Panel Paper: How Does Intra-Governmental Competition Among City Agencies Influence Inter-Organizational Collaboration in Sustainability Initiatives?

Friday, November 4, 2016 : 10:15 AM
Dupont (Washington Hilton)

*Names in bold indicate Presenter

Seo Young Kim and Richard Feiock, Florida State University

While the effects of competition among local governments has been much studied, we know less about competition among functional agencies within governments and its consequence. This paper begins to fill this lacuna by investigating the relationship between intra-governmental agency competition and inter-organizational collaboration relating to urban sustainability.  Across the public administration and policy literatures it is often assumed that collaboration is at odds with competition since they are understood as distinct alternative modes of governance. According to conventional logic, competitive behaviors would rule out collaborations, and make it less likely that actors would share information or work harmoniously with each other. Understanding how these organizations can overcome competitive tendencies and collaborate more effectively has thus been one of the most important agendas in contemporary governance studies.

While this might hold in exclusively horizontal relationships across organizations, local governance is vertically, horizontally, and functionally fragmented in the United States. Even at a horizontal level, competition and collaboration among local governments coexist, and they quite often complement and even enhance each other. In public goods markets, competition among service producers may enhance the quality of services and facilitate cooperation among service delivery units due to the self-regulating nature of market competition. Competition can also be a motivator for creating new government boundaries for the purpose of mitigating the risks of collective action. Also, the engagement of civil society and the vitality of local governance may sometimes be facilitated by competition between the distinctive types of service units.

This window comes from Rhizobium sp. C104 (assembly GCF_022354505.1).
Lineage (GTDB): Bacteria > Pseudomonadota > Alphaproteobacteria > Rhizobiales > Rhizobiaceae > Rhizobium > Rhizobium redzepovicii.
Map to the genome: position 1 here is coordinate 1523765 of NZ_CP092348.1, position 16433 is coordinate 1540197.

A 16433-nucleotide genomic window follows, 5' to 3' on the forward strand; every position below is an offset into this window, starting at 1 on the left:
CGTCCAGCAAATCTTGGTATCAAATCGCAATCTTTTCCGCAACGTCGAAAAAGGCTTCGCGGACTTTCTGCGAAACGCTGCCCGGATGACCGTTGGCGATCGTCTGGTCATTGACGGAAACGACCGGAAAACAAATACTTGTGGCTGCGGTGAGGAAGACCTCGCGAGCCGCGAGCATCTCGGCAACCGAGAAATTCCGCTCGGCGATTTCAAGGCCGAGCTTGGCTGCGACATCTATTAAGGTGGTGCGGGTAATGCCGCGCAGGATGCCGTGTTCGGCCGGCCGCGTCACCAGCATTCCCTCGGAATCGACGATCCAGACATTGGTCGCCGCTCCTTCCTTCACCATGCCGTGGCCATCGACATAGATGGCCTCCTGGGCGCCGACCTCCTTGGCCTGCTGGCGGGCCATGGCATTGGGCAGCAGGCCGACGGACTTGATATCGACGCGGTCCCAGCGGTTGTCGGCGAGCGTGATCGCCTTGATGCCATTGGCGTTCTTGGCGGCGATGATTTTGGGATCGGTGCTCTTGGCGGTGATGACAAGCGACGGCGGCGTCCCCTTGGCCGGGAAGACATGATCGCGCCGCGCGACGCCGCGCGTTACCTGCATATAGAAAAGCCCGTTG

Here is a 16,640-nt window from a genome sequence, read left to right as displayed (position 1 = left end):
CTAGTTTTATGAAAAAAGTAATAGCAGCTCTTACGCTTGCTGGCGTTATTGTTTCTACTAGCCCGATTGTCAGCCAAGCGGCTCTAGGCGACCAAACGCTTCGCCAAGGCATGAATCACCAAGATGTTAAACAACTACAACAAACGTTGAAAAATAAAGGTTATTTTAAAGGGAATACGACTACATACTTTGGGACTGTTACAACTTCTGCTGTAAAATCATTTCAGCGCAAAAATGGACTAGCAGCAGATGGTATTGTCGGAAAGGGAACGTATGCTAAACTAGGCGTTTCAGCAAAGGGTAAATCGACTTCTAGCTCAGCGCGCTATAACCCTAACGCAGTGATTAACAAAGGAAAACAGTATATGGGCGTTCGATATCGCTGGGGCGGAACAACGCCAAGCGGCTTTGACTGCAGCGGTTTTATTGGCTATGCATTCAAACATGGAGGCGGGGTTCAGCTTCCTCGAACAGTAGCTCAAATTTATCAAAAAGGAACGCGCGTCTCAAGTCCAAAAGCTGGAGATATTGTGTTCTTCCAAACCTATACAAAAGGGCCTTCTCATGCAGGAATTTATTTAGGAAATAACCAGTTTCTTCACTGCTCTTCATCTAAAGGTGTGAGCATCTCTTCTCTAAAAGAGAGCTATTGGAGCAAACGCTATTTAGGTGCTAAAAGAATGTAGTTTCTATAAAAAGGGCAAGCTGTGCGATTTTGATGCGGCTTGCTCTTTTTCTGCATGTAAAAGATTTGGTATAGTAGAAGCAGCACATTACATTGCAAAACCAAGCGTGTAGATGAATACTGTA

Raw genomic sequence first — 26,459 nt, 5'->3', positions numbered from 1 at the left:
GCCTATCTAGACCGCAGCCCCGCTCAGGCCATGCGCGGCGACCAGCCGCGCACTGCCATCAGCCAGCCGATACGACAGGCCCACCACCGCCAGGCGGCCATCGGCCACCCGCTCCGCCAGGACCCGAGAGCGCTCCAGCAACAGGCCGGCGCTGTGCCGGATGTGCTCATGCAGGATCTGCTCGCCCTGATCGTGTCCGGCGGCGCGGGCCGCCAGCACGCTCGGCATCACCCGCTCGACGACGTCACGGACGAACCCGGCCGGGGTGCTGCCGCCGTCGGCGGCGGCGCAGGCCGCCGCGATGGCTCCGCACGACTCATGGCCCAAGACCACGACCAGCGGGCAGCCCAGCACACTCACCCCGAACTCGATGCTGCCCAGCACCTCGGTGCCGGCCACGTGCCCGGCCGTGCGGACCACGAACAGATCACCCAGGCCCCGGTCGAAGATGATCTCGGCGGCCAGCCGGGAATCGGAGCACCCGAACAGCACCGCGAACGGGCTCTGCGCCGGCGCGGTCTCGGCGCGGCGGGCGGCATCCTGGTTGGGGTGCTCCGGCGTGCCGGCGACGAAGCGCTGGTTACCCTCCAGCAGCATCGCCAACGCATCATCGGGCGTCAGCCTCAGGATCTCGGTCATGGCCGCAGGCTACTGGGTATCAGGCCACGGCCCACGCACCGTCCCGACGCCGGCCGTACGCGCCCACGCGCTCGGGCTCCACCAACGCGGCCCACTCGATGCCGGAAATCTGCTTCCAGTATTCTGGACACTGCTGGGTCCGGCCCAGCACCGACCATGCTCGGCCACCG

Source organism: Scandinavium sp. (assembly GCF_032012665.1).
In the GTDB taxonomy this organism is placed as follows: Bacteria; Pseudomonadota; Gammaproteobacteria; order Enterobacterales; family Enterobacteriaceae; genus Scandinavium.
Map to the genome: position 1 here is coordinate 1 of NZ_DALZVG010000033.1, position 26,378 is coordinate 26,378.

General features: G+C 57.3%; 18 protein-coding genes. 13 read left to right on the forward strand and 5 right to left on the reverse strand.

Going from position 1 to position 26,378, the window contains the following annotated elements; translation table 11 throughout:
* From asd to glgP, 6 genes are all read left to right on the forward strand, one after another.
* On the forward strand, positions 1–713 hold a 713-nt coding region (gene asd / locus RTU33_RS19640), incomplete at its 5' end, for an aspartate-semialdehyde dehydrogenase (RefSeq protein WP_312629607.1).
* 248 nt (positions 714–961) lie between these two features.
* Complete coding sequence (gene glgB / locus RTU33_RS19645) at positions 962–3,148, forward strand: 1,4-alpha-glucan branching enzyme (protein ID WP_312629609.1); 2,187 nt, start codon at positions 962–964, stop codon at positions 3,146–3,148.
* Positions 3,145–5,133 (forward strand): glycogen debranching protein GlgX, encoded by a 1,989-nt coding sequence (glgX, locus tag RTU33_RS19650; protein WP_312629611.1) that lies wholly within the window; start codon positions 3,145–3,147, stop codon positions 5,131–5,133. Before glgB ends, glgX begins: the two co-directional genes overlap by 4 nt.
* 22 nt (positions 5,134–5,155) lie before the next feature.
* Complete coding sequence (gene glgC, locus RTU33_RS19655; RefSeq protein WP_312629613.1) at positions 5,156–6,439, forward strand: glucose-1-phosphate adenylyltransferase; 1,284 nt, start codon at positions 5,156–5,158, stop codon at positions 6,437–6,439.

Competition among agencies within a government not only influences organizational outcomes, it may influence city collaboration with external actors. Intra-organizational competition can reduce transaction and coordination costs within the organization. It may also incentivize collaboration to achieve efficiency gains and send clear signals of commitment to potential collaborators. 

This paper investigates these relationships in the context of local sustainability using data from the 2015/2016 Integrated City Sustainability Survey. The survey measures perceptions of competition among functional agencies related to sustainability and collaborative relationships with other local governments and nonprofit organizations. The finding of this research will contribute to our understanding of how competition may reduce the transaction costs associated with collaborations between principal governmental delivery departments and external organizations in local governments, potentially leading to more effective collaborative arrangements for service delivery.

Full Paper: